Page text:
Long-Awaited Kurdish National Conference to Take Place in Erbil Next Month

President Mesûd Barzani’s speech at the National Kurdish Conference…

The meeting is to mainly focus on the situation of Kurds in Syria and Turkey who are facing major political developments, with Syrian Kurds contemplating autonomy for their areas and Kurds in Turkey in the middle of a historical peace process with Ankara.

Kurdistan Region President Massoud Barzani, who has sent invitations to all Kurdish groups in the region, is seen as the driving force behind the conference.

“On behalf of myself, Jalal Talabani, the head of the Patriotic Union of Kurdistan (PUK), and Abdulla Ocalan, the Kurdistan Workers’ Party (PKK) leader, I ask you to send your high level delegations to participate in the National Kurdish Conference,” Barzani’s invitation reads.

To set the conference agenda and procedure, Barzani met with representatives of 39 Kurdish political parties from across the Middle East on Monday, telling them that the main aim of the conference is to promote dialogue, peace and democracy among Kurdish groups and “to ensure that the will of the Kurdish people in all four parts of Kurdistan is respected.”

Despite serious political disagreements between Kurdistan Region’s opposition groups and Barzani’s Kurdistan Democratic Party (KDP) over the extension of his presidency, opposition leaders have welcomed Barzani’s initiative and promised to attend the conference.

“Our group has already appointed a delegation to attend the conference,” Muhammad Rauf, a senior official from the opposition Kurdistan Islamic Union (KIU), told Rudaw.

Rauf said that political disputes should not come in the way of such an important conference to address the Kurdish question in the region, saying, “The conference has nothing to do with the current internal problems.”

According to Kardo Muhammed, the head of the Change Movement (Gorran)’s parliamentary bloc, Gorran may also send its leader Nawshirwan Mustafa to the conference.

The Islamic League (Komal), another opposition group, expressed its support to the conference as well.

The aim of the conference – that of bringing all Kurdish parties closer – appears to be already bearing fruit.

“Being an opposition group doesn’t mean standing against every decision made in Erbil,” said Muhammad Tofiq, an official from the Islamic League (Komal).

KDP’s main ally, the PUK is behind this conference, believing it is happening at the right time.

“The situation is now suitable for such a conference,” said Saadi Ahmed Pira, a senior PUK leader. “It is time for the Kurds to gather and discuss self-determination.”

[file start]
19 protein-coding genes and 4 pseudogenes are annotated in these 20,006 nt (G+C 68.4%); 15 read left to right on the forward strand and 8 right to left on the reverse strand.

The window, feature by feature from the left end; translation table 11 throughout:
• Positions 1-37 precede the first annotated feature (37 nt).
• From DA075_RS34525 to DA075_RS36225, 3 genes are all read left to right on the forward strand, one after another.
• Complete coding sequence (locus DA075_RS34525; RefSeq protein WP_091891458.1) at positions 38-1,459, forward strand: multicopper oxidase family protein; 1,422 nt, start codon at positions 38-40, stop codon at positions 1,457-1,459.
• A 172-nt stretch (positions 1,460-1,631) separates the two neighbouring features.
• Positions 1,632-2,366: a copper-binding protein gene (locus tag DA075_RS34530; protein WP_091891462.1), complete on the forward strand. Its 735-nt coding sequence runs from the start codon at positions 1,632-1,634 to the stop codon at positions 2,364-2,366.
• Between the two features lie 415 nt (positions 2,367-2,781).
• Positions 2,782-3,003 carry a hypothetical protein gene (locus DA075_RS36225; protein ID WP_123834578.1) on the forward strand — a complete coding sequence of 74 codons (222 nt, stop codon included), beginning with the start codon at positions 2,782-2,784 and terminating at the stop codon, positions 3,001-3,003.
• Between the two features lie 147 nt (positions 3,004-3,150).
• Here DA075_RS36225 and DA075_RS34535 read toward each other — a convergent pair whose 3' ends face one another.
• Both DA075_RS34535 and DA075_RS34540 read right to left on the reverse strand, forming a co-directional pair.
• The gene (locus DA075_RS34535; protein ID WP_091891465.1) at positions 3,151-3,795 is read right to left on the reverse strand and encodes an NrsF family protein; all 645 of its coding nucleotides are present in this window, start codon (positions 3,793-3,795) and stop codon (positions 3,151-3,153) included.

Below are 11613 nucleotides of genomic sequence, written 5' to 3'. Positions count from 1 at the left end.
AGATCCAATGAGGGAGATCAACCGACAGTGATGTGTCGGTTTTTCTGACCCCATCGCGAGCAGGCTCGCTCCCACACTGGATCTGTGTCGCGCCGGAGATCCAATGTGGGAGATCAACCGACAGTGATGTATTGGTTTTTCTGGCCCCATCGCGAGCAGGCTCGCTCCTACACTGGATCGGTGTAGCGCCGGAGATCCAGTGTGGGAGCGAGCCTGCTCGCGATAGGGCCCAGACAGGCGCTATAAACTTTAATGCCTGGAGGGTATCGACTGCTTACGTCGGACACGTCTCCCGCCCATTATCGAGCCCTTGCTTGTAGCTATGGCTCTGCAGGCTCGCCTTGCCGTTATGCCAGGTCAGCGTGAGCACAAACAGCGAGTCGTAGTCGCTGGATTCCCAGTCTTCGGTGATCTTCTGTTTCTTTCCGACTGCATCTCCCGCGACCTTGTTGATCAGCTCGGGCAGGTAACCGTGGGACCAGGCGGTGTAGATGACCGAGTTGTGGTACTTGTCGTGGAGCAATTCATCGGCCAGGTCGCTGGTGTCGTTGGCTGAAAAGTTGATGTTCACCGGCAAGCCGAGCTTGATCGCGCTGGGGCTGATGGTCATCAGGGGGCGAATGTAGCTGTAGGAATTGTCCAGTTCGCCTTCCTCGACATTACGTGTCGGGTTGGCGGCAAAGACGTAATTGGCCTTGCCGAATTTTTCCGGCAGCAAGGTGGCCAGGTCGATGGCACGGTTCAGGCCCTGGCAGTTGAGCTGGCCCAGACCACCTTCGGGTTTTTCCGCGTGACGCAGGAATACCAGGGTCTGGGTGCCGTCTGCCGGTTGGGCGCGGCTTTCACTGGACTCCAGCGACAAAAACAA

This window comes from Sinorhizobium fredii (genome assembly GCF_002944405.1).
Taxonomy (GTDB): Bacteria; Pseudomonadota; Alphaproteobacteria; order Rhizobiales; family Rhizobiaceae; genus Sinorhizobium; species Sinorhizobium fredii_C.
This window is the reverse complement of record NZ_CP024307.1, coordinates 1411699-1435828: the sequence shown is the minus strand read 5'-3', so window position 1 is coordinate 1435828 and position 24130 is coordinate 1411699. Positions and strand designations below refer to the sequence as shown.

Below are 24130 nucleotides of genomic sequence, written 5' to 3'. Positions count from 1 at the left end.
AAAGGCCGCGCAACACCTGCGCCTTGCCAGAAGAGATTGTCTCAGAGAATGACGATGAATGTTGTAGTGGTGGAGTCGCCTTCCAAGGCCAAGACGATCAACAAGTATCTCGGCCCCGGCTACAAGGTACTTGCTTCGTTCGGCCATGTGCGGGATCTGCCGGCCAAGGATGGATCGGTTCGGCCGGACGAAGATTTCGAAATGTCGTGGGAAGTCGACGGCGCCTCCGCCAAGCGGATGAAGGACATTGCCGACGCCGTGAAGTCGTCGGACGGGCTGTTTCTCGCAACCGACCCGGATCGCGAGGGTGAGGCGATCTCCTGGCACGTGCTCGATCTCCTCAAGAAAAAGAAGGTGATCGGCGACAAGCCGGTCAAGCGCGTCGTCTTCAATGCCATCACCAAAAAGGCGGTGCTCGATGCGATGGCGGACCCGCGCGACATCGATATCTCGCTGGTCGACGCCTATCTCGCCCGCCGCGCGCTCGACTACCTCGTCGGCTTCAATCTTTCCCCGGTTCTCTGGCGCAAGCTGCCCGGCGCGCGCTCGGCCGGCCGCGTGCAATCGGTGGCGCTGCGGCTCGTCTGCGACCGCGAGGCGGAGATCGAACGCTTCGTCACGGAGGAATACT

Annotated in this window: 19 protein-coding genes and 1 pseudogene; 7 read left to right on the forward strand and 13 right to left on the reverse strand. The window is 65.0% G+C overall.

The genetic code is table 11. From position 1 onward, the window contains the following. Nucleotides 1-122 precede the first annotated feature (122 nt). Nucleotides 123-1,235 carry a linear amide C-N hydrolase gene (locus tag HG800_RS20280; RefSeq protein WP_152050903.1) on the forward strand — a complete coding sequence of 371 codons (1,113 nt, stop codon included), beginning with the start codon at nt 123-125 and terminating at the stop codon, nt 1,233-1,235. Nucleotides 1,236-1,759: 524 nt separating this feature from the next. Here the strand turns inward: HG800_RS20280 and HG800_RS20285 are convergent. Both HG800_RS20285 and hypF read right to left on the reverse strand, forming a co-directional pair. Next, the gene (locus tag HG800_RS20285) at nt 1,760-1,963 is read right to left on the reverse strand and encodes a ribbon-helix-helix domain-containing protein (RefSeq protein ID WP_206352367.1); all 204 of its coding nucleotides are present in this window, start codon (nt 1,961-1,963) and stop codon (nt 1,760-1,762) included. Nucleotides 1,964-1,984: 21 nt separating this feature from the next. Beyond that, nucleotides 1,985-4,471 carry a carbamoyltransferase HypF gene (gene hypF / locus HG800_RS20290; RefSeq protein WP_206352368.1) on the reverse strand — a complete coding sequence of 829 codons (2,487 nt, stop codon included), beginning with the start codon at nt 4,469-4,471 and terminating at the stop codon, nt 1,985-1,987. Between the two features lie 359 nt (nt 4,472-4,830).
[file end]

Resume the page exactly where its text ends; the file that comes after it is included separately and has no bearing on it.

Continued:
According to Pira, Iran and Turkey who are usually wary of Kurdish plans, have also consented to this conference.

Kurds from Turkey will feature greatly in the conference, by assigning six delegates to travel to Erbil.

Ahmed Deniz, a PKK spokesperson told Rudaw that the group’s acting leader Murat Karayilan and Barzani have already met to discuss the path and goals of the planned conference.

“We have conveyed our thoughts about the conference and also learned about the opinion of the other side,” Deniz said.

To dispel any suspicions by neighboring countries about the true agenda of the conference, Ahmet Turk, co-founder of Turkey’s pro-Kurdish Peace and Democracy Party (BDP), told Rudaw:  “We do not aim to create a united Kurdistan. We will gather to tell ourselves what we as Kurds should do in the Middle East.”

However, Gorran’s Kardo Muhammad urged all parties to discuss in earnest the idea and possibility of an independent Kurdish state at the conference.

But Rauf said the agenda of the conference is to discuss the situation of the Kurds in Iran, Turkey and Syria and possibly put forward the autonomous Kurdistan Region of Iraq as a solution for their current struggles.

BDP representative in Erbil, Mehmet Aydin said that his party “will do whatever it takes to make the conference a success.”

He added that Ocalan, the jailed PKK leader, has endorsed the conference and “is eager to see it become a reality.”

Mustafa Hijri, secretary general of Kurdistan Democratic Party of Iran (KDPI), also said that his party sees this gathering as an opportunity that could bring Kurds in the Middle East ever more closer to a unity.

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